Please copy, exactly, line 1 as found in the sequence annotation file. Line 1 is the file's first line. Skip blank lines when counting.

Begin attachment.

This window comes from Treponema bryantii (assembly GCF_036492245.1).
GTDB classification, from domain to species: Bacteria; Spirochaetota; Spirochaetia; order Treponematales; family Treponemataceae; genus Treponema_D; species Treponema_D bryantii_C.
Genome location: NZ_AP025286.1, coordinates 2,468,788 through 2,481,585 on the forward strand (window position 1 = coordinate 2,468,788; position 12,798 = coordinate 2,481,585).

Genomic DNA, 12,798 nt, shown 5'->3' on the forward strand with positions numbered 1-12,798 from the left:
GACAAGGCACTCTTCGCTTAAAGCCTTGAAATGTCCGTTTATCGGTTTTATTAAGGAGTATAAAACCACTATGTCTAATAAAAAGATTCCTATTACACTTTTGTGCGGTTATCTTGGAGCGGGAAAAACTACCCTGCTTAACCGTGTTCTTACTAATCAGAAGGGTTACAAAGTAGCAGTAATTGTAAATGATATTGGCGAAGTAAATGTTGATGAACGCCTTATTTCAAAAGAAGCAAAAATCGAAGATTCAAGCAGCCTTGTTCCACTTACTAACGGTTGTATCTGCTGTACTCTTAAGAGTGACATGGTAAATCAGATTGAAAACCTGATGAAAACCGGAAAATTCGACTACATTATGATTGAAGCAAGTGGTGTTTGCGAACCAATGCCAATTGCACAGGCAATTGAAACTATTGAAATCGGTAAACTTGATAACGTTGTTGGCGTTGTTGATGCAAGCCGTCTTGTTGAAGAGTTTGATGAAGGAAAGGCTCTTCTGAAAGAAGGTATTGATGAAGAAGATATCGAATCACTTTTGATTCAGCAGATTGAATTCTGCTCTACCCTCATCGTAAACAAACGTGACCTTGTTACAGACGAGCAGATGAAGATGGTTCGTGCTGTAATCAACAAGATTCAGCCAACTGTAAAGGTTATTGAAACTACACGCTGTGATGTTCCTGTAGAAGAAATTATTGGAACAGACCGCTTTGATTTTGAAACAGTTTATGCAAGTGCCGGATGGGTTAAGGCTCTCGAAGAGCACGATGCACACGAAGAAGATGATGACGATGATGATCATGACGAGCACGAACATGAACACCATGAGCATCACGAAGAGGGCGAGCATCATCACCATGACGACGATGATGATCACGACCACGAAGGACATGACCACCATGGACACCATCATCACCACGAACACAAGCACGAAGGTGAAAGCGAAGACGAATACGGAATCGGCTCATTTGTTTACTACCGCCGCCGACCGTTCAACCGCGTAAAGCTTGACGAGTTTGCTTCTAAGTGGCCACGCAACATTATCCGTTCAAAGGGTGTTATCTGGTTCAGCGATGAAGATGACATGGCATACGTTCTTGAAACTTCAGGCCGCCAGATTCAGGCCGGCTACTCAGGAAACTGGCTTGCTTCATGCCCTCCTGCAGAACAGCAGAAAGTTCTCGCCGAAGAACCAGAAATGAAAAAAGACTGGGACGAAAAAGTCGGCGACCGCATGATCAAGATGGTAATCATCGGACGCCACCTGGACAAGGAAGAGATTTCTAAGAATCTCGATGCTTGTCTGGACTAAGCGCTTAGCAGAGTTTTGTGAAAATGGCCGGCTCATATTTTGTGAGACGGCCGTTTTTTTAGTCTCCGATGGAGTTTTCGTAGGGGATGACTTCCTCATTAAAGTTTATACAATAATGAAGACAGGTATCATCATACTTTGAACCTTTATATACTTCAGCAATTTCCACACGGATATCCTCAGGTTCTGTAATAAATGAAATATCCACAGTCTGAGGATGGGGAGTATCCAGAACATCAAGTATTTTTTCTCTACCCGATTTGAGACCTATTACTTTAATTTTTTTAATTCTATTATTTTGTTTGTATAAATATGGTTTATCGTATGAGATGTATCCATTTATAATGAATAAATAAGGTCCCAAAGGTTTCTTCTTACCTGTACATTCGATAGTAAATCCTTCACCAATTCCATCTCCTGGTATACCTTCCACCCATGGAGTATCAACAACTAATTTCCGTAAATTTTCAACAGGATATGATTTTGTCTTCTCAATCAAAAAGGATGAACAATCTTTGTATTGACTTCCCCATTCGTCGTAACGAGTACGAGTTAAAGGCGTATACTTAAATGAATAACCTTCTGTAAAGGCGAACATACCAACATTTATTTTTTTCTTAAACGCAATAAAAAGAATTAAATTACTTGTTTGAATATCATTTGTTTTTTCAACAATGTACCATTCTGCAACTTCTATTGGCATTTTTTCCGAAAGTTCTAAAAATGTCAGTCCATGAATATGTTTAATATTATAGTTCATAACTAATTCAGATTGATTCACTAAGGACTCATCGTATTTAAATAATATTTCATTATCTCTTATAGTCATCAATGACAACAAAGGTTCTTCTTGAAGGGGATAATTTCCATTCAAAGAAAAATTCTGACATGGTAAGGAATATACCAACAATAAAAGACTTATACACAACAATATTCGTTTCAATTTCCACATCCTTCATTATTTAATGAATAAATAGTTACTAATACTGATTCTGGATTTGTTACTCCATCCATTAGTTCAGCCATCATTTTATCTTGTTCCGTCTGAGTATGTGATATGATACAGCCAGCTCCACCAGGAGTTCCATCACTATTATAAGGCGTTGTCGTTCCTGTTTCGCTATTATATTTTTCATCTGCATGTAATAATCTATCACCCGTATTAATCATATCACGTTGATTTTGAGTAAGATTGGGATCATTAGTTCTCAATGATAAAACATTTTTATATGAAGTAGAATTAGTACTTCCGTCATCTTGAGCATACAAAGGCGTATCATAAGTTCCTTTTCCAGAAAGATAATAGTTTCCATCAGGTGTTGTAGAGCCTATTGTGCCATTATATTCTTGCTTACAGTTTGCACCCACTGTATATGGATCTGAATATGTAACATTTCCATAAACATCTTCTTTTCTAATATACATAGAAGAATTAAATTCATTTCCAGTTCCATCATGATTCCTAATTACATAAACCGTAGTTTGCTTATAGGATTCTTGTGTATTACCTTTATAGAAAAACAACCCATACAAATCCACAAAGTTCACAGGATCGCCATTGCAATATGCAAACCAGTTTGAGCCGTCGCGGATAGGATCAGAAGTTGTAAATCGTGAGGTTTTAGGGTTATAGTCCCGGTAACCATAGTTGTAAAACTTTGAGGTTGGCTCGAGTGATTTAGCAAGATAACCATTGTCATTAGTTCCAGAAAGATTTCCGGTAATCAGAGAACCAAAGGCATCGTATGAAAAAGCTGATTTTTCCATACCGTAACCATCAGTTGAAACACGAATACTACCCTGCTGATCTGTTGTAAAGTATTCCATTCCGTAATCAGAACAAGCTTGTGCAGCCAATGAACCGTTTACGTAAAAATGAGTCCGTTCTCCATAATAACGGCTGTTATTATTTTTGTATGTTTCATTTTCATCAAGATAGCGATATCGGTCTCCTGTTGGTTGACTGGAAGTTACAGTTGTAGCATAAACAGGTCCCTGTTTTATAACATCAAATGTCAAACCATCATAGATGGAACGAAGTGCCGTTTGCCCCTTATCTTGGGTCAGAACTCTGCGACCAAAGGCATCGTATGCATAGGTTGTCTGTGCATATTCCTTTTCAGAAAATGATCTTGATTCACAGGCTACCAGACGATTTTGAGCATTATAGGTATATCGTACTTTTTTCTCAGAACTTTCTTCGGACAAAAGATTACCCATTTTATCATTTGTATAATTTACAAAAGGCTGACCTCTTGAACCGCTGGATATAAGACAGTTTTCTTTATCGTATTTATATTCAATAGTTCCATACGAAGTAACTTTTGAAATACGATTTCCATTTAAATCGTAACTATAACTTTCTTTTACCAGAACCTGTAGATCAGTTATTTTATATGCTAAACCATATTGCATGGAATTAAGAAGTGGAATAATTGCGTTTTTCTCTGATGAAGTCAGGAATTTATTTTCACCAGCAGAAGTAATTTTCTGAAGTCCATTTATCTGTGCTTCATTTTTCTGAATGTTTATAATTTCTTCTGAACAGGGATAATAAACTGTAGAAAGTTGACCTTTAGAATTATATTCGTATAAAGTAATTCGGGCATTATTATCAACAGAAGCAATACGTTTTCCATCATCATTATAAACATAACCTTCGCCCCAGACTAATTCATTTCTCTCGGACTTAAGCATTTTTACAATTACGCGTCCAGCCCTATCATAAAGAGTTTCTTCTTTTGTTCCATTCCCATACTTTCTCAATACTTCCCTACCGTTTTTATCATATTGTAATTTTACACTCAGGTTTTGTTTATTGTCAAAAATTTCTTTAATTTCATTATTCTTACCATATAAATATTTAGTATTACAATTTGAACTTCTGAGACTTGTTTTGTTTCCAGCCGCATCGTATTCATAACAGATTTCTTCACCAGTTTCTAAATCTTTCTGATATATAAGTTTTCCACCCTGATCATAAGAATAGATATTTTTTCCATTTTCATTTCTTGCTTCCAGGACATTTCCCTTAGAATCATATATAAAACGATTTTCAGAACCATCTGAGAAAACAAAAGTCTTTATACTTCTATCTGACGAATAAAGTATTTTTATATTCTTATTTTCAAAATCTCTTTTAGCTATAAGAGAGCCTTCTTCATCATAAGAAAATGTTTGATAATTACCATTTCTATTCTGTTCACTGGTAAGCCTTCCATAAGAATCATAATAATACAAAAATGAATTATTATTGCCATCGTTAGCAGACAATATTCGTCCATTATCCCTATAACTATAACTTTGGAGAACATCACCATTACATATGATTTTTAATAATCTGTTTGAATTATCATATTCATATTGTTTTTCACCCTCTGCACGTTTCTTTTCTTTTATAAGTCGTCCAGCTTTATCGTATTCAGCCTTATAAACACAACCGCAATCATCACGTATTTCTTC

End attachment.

This window comes from Treponema bryantii (assembly GCF_036492245.1).